Adapting to Modernity: Building Scalable and Available Applications in the Cloud

The world has become increasingly real-time; in any industry, interaction, and experience, people unanimously demand the instantaneous results or service that we have collectively grown used to. Data is no stranger to this phenomenon.

Any downtime is no longer tolerated within the sphere of modern applications, which are simultaneously more data-intensive than ever. How, then, can applications with complex needs and architecture be designed to withstand scaling, as well as meet increasing demands for performance, resiliency, consistency, and locality?

Lee Atchison, cloud strategist and author of Architecting for Scale, and Andrew Marshall, VP of product marketing and developer relations at Cockroach Labs, gathered for DBTA’s webinar, “How to Architect Highly Available Apps for Scale in the Cloud,” to explore the ways in which modern applications are challenged by real-time needs, as well as how to adapt to these complicated requirements.

Cloud and microservice applications have wildly transformed application architecture, according to Atchinson. Days of monolithic applications are fading into the past, as the cloud is entirely relied upon to construct and power modern applications.

The scale challenges of 2023 vary; ranging from complexity to cost efficiency, economic environment conditions, internal organization, data segmentation, and more, it is abundantly clear that there are ample obstacles standing in the way of scalable applications.

Migrating from monolithic architectures is certainly advantageous, but comes at a cost.

“Innovation increases dramatically as you move away from monolithic to microservice architectures,” said Atchinson. “But the flipside of innovation is complexity, because as you give flexibility and the ability to innovate to developers, guess what: they innovate. They try new things, they try new ideas; sometimes they work, sometimes they don’t.”

Scalable solutions also intersect with cost efficiency, Marshall pointed out. How can enterprises balance the drive to innovate with the obstacle of financial drain?

The push for innovation is born from business needs, Atchinson explained. It is as technical as it is economical; though innovation does not necessarily equate economic downturn, the advancement toward innovation can, for some enterprises, become a financial issue. The key strategy to balance technical-economical obstacles shapes as stable, incremental scaling.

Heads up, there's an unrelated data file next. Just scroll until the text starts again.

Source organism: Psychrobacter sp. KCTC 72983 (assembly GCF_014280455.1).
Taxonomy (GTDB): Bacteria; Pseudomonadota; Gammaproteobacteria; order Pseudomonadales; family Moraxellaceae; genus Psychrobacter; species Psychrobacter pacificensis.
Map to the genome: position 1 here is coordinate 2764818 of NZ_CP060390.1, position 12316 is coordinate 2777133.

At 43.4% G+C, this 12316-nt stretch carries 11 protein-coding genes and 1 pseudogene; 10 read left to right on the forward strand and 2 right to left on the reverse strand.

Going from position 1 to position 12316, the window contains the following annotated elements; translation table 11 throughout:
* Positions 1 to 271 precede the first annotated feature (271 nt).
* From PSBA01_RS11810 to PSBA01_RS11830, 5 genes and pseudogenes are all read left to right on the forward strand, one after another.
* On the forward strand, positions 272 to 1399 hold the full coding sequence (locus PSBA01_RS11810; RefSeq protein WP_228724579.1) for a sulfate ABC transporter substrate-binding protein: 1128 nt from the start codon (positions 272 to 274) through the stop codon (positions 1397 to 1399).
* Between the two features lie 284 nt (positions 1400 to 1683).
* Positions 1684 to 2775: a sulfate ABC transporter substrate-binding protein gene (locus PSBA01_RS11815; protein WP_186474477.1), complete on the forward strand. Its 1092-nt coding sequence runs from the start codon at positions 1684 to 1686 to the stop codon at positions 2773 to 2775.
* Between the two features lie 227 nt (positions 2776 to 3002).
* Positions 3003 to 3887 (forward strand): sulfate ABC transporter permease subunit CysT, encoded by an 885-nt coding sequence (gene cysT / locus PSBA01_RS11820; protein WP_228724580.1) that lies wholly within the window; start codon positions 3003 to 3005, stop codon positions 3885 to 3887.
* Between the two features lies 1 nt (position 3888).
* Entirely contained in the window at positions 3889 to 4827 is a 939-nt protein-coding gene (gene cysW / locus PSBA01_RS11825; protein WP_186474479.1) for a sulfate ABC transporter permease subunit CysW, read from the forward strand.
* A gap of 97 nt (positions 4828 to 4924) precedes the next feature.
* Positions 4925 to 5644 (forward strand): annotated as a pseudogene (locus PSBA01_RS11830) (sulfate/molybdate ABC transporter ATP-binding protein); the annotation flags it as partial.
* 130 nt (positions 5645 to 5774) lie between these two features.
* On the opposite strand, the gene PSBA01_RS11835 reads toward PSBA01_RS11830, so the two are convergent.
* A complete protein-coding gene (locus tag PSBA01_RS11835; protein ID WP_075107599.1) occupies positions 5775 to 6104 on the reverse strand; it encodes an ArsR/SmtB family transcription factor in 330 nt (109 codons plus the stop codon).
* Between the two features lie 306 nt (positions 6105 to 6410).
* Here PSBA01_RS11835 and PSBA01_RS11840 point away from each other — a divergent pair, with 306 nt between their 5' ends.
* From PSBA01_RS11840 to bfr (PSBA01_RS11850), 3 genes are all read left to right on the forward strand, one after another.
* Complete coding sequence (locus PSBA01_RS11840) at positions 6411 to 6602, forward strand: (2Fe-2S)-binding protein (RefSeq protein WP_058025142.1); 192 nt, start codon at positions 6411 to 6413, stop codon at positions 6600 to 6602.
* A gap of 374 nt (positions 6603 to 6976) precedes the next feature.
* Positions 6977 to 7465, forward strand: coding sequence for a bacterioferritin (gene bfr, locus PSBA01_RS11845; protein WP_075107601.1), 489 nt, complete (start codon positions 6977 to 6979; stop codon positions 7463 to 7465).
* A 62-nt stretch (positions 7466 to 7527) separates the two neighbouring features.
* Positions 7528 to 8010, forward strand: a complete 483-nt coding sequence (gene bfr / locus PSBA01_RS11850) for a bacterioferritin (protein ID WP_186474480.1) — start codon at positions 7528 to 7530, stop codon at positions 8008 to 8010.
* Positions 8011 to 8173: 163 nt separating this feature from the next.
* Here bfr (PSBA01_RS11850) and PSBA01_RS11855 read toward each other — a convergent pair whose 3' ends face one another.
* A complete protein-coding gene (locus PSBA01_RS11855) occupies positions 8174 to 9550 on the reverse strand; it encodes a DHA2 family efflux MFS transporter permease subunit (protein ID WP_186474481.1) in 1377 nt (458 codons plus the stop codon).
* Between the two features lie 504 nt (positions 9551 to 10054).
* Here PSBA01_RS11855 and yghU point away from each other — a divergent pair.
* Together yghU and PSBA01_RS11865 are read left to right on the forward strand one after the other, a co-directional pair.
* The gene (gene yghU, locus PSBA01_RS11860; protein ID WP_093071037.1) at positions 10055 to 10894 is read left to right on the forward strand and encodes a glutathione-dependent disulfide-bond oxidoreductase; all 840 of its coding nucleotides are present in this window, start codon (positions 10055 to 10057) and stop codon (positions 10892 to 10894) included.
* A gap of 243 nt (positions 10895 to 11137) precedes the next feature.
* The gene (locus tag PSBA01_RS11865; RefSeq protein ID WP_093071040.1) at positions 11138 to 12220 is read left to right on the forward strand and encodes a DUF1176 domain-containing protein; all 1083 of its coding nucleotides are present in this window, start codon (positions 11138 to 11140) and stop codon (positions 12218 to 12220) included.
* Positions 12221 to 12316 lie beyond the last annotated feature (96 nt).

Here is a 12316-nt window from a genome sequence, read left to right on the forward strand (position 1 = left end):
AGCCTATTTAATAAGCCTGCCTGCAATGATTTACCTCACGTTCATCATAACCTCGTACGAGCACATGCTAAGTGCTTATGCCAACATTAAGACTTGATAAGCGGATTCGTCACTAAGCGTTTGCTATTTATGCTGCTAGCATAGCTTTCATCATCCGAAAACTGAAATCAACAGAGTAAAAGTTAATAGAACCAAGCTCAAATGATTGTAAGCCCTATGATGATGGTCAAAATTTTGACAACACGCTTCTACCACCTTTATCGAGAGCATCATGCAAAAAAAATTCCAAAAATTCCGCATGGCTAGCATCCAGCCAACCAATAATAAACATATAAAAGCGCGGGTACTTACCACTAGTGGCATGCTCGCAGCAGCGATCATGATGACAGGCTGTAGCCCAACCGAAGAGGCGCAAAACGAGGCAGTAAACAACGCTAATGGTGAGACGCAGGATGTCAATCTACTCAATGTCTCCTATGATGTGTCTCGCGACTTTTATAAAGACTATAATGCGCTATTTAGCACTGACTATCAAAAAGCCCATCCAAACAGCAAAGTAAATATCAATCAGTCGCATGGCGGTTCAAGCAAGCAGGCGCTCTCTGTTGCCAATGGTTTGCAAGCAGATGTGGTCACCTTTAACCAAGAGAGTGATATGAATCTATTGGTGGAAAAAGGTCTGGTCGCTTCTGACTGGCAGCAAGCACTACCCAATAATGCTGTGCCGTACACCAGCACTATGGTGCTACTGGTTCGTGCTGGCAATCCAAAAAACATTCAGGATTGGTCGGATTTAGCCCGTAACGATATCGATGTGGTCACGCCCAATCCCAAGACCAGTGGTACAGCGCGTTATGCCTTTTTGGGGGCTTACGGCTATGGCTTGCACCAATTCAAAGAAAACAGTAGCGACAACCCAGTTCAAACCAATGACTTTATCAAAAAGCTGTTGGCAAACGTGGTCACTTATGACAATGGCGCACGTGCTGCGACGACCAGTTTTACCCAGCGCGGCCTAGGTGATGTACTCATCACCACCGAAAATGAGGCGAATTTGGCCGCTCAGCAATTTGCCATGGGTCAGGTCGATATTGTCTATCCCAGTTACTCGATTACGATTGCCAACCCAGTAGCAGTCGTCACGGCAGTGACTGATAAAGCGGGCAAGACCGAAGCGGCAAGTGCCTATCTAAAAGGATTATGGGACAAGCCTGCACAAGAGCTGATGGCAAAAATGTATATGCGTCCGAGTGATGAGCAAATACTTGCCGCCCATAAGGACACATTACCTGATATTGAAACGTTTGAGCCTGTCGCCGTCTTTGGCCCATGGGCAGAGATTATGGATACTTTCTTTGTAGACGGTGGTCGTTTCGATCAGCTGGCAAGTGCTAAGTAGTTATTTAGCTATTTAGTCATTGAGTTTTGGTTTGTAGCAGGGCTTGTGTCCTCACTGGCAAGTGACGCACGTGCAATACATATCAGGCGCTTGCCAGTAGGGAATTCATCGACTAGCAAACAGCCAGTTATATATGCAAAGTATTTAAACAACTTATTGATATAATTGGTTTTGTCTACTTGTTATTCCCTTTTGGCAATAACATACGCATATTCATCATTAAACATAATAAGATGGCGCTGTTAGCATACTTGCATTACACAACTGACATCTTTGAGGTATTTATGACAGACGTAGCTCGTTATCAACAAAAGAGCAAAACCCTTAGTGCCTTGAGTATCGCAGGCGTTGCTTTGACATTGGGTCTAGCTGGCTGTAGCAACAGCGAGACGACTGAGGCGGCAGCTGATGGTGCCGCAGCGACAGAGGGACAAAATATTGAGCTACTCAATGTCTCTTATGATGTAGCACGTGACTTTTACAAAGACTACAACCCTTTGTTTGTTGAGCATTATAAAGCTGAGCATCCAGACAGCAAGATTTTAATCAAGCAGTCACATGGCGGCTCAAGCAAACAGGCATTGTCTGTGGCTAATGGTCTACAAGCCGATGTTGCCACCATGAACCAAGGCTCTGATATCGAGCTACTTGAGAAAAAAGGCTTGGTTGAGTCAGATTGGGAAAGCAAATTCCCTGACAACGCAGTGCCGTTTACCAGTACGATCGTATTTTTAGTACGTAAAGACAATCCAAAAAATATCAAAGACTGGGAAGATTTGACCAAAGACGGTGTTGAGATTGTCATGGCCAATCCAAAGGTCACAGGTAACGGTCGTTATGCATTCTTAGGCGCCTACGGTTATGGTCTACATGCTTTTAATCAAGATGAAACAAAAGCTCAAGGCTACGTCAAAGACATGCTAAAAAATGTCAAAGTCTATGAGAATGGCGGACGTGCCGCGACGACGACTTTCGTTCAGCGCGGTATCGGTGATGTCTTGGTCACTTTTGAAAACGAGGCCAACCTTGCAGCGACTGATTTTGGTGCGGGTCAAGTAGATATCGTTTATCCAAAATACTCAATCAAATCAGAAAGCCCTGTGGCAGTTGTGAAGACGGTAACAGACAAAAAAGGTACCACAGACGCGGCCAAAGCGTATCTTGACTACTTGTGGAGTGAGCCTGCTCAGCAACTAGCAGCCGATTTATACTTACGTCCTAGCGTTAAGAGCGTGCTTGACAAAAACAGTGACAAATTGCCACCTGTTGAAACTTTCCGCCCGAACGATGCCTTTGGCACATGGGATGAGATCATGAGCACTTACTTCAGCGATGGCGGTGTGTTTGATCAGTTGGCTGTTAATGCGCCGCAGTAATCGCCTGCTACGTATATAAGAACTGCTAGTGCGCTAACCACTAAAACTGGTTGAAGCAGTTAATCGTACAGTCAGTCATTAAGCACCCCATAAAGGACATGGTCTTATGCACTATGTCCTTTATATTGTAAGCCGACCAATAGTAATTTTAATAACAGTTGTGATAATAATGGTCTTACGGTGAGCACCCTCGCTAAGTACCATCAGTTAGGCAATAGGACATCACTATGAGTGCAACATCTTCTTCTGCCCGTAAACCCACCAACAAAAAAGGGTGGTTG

Internal organization between departments—especially for architects—has a role to play in cultivating modern applications. Consistency, both in plan and operations, is critical for maintaining a constant course to guide teams in unison toward success. This established stability further aids architects, as offering a sturdy foundation to launch from makes architects’ workflows that much simpler.

“From a strictly philosophical standpoint, I think it’s clear that the more an organization has a stable plan, a stable track record, and a stable growth plan for how it wants to grow and expand, the easier it is to get everyone pointed in the same direction,” explained Atchinson.

Microservices are often associated with data complexity—from the data workers’ perspectives. The code, responsibilities, and the services of the architecture themselves, tend to be more focused on than the data itself. The answer lies in formatting and owning your data in the exact fashion of microservices. 

“I see so many microservice-architected diagrams that show a series of services all working together, talking to a single, large data source at the bottom,” said Atchinson. “It is critical that your data be architected and divided in the same way that your services are.”

Single-source data unattached to services become messy and conflicting; if data is not segregated, you will have to depend on data formatted in a particular way until someone else needs it iterated differently, causing a multitude of problems for everyone involved.

“The problem with scaling with data has to do with how the data is used, who uses it, and how it is managed,” explained Atchinson. “It’s not about the size of your database, it’s not about the horizontal scalability of your database, it’s about how the data is used. That’s what impacts your ability to scale your application.”

It is inevitable that the needs of data, especially in terms of scaling and the cloud, will evolve just as quickly as the data itself. This future calls for an emphasis on ML and AI within applications and how we think of data in that regard, according to Atchinson.

People think of data as information used to solve a problem, segmenting and dividing data to find the “right” data in order to tackle issues. AI and ML, on the other hand, exist as the opposite; all data is good data, and more data fed into its system will help it deduce a solution. Atchinson attributes this conflict as impeding the way people and AIs interact. We either need to change the way people think about data or the way AI strategies work with data to increase alignment.

Yet another issue arises; generally, as the quantity of data increases, the quality decreases. Though an AI may be making decisions, it can be poor decisions due to the lack of quality data. Quality-controlled data despite its quantity is another problem to be solved.

To learn more about building scalable, modern applications, you can view an archived version of the webinar here.